As was posted here yesterday, there were a lot of changes at VMware this week, prompting lots of speculation and (in my opinion) premature declarations of the end of VMware. For example, as CNet’s Matt Asay mentions in his post “VMware feeling the open-source sting,”
It was great while it lasted, VMware. Who knows? Maybe it can last a few more years. But I wouldn’t bank on it. Neither, apparently, would Wall Street.
I think Asay is a little premature in call VMware out. But he does surface something I agree with:
My colleague, James Urquhart, pinged me tonight to suggest that “Management is where its at. VMWare has good technology there (see B-Hive), but they only do it for their stuff.”
I absolutely agree with Urquhart on this one – for virtualization, “Management is where it’s at.”
Let the battle begin!
This is staring to get exciting – kind of like an episode of Iron Chef. (If you’re not familiar with the show, two competing chefs are given the same “secret ingredient” and each must use their own prowess to impress the judges more than their opponent does.)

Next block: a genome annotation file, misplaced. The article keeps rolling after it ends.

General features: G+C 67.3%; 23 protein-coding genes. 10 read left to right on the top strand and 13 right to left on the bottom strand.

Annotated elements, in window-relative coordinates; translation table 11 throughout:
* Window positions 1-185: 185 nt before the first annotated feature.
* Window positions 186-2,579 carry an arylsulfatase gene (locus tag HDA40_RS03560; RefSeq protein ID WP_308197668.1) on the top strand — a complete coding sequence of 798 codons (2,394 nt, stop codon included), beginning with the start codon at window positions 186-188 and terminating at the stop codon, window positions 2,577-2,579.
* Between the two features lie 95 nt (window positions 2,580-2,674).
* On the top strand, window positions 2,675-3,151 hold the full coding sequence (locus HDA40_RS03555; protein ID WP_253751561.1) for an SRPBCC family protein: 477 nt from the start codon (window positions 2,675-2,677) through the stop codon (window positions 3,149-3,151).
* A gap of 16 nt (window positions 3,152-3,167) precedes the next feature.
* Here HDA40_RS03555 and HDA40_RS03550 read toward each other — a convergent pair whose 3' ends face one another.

Both Microsoft and VMware now have the secret ingredient “Hypervisor” and are now battling for the title of “Iron Chef Virtualization.” This is shaping up to be classic, cliffhanger, soap opera stuff:
- Will Hyper-V enable Microsoft to pull VMware into its turf for a management throwdown? (After all, management is not new to Microsoft…)
- Will VMware be able to deliver innovative management solutions that enable it to make money, as well as its ISV partners?
- Will VMware become so easy to manage its infrastructure that any VI admin would rather fight than switch?
- Will Microsoft make good on its commitment to be “the world’s best datacenter management solution,” and to “manage VMware better than VMware”?
- Will either company embrace the heterogeneous datacenter with a complete solution that enables best in class results regardless of an enterprise’s starting skill level with virtualization?
Stay tuned to find out!